The 400-Word Review: The Homesman
By Sean Collier
December 15, 2014
Interior, cabin. Evening. Mary Bee Cuddy (Hilary Swank) offers her gentleman caller (Evan Jones) a bit of music. He agrees; she unfurls a length of fabric with painted-on piano keys, and mimes playing while accompanying herself in song. Evidently pleased by this, the man nods off and begins snoring.
Exterior, a farmyard. Daytime. A woman nurses her newborn child, then violently chucks it into an outhouse toilet and walks away.
Those two scenes are in the same movie.
In The Homesman, Mary Bee is a single woman maintaining a farm in the Nebraska Territory. After a harsh winter, three local women go mad (including the perpetrator aforementioned infanticide), and someone needs to escort them back east to a sanitarium. When none of the local men are willing or able to complete the task, Mary Bee volunteers; she enlists the help of low-level outlaw George Briggs (Tommy Lee Jones, also writer and director) and sets off on a perilous journey.
Those two lead performances are excellent, and the Oscar winners make a surprisingly fine pair. And despite the indulgence of helming and starring in his own work, Jones has a keen ability to create a western reverential of its bygone genre that still feels like a work of modern filmmaking. (Evidently he learned from the mistakes Ron Howard made in 2003’s The Missing, a flop of a western in which Jones starred.)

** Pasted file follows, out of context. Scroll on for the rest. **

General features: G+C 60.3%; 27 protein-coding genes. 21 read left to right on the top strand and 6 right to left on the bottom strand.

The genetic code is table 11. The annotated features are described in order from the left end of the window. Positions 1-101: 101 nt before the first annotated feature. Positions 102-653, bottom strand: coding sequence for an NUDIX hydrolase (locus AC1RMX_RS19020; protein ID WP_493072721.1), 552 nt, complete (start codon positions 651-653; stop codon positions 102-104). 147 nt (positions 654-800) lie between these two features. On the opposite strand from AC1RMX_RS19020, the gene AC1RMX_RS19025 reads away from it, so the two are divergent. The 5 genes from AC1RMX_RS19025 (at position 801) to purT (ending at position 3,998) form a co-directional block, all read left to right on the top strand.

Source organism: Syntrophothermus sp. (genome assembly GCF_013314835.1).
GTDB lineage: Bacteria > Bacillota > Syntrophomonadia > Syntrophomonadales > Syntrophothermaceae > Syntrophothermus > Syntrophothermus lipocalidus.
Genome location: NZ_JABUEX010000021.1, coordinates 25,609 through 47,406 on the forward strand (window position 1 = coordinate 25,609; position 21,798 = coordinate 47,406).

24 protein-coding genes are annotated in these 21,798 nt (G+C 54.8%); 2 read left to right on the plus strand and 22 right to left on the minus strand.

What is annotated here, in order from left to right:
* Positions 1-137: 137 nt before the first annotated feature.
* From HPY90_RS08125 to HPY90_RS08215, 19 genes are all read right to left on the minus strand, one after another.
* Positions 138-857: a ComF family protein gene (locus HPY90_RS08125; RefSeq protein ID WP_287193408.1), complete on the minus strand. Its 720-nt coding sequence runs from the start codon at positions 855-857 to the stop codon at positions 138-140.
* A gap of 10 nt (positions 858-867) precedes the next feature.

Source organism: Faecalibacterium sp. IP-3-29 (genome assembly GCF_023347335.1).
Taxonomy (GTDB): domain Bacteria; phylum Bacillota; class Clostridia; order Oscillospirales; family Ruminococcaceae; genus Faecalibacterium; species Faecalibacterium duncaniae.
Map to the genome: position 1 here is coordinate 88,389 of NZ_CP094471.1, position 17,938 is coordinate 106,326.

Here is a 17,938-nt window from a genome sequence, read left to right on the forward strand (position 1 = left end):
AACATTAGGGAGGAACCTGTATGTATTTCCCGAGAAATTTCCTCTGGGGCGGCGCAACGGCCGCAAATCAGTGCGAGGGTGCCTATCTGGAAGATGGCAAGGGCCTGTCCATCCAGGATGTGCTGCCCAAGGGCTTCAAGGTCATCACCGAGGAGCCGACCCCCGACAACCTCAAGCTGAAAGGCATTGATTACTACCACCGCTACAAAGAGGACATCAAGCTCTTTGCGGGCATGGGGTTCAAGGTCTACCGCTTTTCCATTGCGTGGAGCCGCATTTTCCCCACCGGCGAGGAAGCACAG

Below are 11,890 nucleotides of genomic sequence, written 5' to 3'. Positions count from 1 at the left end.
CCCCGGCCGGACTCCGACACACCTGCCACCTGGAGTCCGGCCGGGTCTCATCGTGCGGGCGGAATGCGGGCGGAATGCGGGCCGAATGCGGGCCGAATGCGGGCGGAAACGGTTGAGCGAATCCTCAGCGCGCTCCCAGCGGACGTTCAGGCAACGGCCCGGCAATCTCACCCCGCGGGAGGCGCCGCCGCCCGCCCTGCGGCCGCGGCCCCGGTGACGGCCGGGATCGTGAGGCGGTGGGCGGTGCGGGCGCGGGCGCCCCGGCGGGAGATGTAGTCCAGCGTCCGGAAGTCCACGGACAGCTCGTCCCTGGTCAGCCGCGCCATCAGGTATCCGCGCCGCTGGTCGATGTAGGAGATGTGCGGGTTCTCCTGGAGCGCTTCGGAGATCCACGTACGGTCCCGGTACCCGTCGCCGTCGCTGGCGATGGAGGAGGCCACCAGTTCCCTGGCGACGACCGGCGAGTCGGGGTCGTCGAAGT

The Homesman has an identity crisis, though; it is unafraid to show the brutality of its subject matter, but can’t help but throw in comic relief, side missions and all manner of distractions to lessen the mood. The madness of the women is not played for laughs; their diseases are real, troubling and graphic. And as we learn that Mary Bee may not be as put-together as she appears, the film grows dark.
Yet there are farcical scenes. There are random acts of video-game violence. There’s stunt casting (stay tuned for Meryl Streep). The Homesman begs you to take it seriously, but it’s afraid that you actually will.
The resurrection of the genre has been promised on television, as Deadwood and Justified have demonstrated that blood remains in its veins and Breaking Bad has proven that a series set in modern times can fit into the genre, too. The Homesman is promising, but it’ll take a more complete vision to fully revive the old west on the silver screen.
My Rating: 7/10
Sean Collier is the Associate Editor of Pittsburgh Magazine and a member of the Broadcast Film Critics Association. Read more from Sean at pittsburghmagazine.com/afterdark